“And I went out by night by the valley-gate, and towards the dragon-well, and to the dung-gate.” אל־פּני , in the direction towards. The dragon-well only occurs here by this name. Judging from its position between the valley-gate and the dung-gate, it is either identical with the well of Gihon (Robinson, Palestine, ii. p. 166), whose waters supply the upper and lower pools in the valley of Gihon, the present Birket el Mamilla and Birket es Sultan, or situate in its immediate neighbourhood. The valley-gate is the modern gate of the city leading to the valley of Gihon, and situated at or near the present Jaffa gate; see rem. on Nehemiah 3:13. The dung-gate ( האשׁפּת שׁער ), which in Nehemiah 3:13 also is placed next the valley-gate, and was a thousand cubits distant therefrom, must be sought for on the south-western side of Zion, where a road, to the south of Nebi Dâûd and the Zion gate, now descends into the valley of Hinnom, towards Sûr Baher. “And I viewed the walls of Jerusalem which lay broken down, and its gates which were consumed by fire.” The word שׁבר , which the lxx read, “I was breaking down,” gives no tolerable sense; for it cannot mean, I broke through the walls, or, I made a path through the ruins. Many MSS, however, and several editions, offer שׂבר ; and R. Norzi informs us that D. Kimchi and Aben Ezra read שׁבר . שׂבר , of which only the Piel occurs in Hebrew, answers to the Aramaean סבר , to look to something; and to the Arabic sbr , to investigate; and ב סבר means to look on, to consider, to direct the eyes and thoughts to some object. In the open מ of הם Hiller conjectures that there is a trace of another reading, perhaps מפרצים ; comp. Nehemiah 1:3.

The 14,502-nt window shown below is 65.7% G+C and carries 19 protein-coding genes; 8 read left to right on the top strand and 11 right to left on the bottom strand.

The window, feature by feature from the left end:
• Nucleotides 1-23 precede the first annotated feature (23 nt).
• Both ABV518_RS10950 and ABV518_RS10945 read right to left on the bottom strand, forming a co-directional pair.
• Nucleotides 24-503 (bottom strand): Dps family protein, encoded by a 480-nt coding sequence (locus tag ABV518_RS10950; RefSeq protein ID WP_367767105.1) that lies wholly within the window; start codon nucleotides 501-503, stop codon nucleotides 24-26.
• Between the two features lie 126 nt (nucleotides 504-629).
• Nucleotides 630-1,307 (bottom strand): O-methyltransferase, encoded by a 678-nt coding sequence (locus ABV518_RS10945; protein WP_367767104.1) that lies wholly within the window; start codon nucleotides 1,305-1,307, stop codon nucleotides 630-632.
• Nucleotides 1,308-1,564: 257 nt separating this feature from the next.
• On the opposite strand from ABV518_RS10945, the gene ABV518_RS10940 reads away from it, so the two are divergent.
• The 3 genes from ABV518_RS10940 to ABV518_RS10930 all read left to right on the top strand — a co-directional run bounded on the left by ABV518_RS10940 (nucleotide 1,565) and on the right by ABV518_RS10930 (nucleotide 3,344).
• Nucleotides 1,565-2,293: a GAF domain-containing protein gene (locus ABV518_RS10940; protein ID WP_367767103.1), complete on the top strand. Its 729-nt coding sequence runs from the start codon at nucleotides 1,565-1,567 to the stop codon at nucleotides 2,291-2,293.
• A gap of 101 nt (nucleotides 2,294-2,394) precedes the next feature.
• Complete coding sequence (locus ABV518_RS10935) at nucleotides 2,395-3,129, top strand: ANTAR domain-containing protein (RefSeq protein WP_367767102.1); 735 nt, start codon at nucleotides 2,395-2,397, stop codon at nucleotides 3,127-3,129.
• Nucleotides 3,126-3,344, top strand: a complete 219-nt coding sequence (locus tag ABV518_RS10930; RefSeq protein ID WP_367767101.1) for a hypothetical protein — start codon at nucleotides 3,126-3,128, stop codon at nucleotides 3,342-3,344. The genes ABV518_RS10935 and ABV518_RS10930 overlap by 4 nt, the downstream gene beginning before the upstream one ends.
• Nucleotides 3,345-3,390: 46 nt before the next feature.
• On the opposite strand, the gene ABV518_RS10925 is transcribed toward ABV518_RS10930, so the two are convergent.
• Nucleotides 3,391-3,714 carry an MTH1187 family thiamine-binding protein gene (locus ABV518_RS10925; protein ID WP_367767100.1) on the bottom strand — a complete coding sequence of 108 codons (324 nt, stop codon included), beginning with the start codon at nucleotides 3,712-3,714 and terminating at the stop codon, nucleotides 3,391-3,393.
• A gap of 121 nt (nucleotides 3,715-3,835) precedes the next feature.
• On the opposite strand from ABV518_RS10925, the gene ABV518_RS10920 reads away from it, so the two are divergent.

“And I went on to the fountain-gate, and to the king's pool, and there was no room for the beast to come through under me.” The very name of the fountain-or well-gate points to the foundation of Siloah (see rem. on Nehemiah 3:15); hence it lay on the eastern declivity of Zion, but not in the district or neighbourhood of the present Bâb el Mogharibeh, in which tradition finds the ancient dung-gate, but much farther south, in the neighbourhood of the pool of Siloah; see rem. on Nehemiah 3:15. The King's pool is probably the same which Josephus ( bell. Jud. v. 4. 2) calls Σολομῶνος κολυμβήθρα , and places east of the spring of Siloah, and which is supposed by Robinson ( Palestine, ii. pp. 149, 159) and Thenius ( das vorexil. Jerus., appendix to a commentary on the books of the Kings, p. 20) to be the present Fountain of the Virgin. Bertheau, however, on the other hand, rightly objects that the Fountain of the Virgin lying deep in the rock, and now reached by a descent of thirty steps, could not properly be designated a pool. He tries rather to identify the King's pool with the outlet of a canal investigated by Tobler ( Topogr. i. p. 91f.), which the latter regards as a conduit for rain-water, fluid impurities, or even the blood of sacrificed animals; but Bertheau as an aqueduct which, perhaps at the place where its entrance is now found, once filled a pool, of which, indeed, no trace has as yet been discovered. But apart from the difficulty of calling the outlet of a canal a pool (Arnold in Herzog's Realencycl. xviii. p. 656), the circumstance, that Tobler could find in neither of the above-described canals any trace of high antiquity, tells against this conjecture. Much more may be said in favour of the view of E. G. Schultz ( Jerusalem, p. 58f.), that the half-choked-up pool near Ain Silwan may be the King's pool and Solomon's pool; for travellers of the sixteenth and seventeenth centuries mention a piscina grandis foras and natatoria Siloë at the mouth of the fountain of Siloah (comp. Leyrer in Herzog's Realencycl. xvi. p. 372). See also rem. on Nehemiah 3:15. Here there was no room for the beast to get through, the road being choked up with the ruins of the walls that had been destroyed, so that Nehemiah was obliged to dismount.